It brought it home to me yesterday. I helped out with a spot of timekeeping at our local athletics track. It was beautiful Sunday morning. Dozens of children neatly kitted out in shorts and singlets. Many of the little ones wore track spikes and a few had tempted fate by wearing spikes of contrasting colours – you’d better be good to wear those.

The competition was hard but friendly. In a morning of four events the losers on the track had a chance to make up points with a good throw or jump. Smiles and chat all around. Parents manned the tea room whilst others cheered the young athletes on in their endeavours – not a pushy parent in sight, everyone got a clap.

Junior Athletics

Stock image

The ground was pristine, the infield emerald green, good nature abounded. Little mementoes were awarded and everyone drifted happily away to lunch.

In September 2011 the excellent Jeremy Clarkson wrote challengingly on the subject of Africa

‘…the leaders are corrupt, violence is a way of life, the Sahara is getting bigger and there’s not a damn thing anyone can do about it.’ And

‘Bob Geldof may have it in his head that I went to Live Aid so that others, less fortunate than me, might have a happier life. Well I didn’t. I wanted to see the Who.’

Visiting Kampala, capital of Uganda with his daughter. ‘’In a two-hour walk I didn’t see a single girl under the age of 18. ‘They don’t survive’ said our guide. Which, when translated, means they are either raped and then murdered to shut them up or they are beheaded by witch doctors in the daily child sacrifice ceremonies.’’

And he talks of the Lord’s Resistance Army ‘which runs about in the north of Uganda torturing, mutilating, murdering and raping pretty much anything that hasn’t already died of starvation.’

Even allowing a little latitude with the facts, in which place would you prefer to be born, your present home country or Uganda? Are there bloggers in Kampala?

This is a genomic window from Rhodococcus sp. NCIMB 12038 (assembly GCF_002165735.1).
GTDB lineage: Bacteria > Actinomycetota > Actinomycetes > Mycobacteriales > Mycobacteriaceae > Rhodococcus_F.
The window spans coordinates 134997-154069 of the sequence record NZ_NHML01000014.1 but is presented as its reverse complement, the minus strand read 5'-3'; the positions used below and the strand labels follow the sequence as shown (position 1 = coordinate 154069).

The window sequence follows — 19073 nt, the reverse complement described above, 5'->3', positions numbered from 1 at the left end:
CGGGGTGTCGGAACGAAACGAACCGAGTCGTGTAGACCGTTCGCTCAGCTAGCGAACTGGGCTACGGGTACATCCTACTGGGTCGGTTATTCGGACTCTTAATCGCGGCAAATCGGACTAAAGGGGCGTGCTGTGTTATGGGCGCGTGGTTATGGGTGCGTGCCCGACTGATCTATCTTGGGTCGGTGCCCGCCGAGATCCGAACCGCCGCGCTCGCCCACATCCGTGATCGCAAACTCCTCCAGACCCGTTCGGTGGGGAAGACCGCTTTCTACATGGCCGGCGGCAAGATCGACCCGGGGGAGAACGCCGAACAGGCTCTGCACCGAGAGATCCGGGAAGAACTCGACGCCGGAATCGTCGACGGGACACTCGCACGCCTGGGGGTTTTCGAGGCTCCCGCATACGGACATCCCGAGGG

A few years ago an Amnesty International spokesman told a film audience here ‘We in the West have already won the lottery of life.’

Recently The Economist produced a ‘Where to be Born’ survey. Here’s the link

Kampala scene -

Kampala scene –

A few surprises. I thought the UK would be higher than 27th – it has fallen from 7th in 1988. America has fallen from first place to 16th. A large helping of subjectivity in there I guess. But the first African nation – South Africa – doesn’t appear until 53. The survey only covers 80 countries when there are something like 207 in the FIFA (soccer) rankings.

state house, entebbe -

state house, entebbe –

The Channel Islands aren’t shown separately but they would certainly be top ten.

I wonder where Uganda figures? It receives foreign aid of US$1.6 billion. The President has ruled for 26 years and lives in a palace.

The purpose of this rant? None really. Only to wish yet again that people in the developed world would realise their luck, make light of their ‘issues’ and stop fecking moaning at every little thing that offends or displeases them.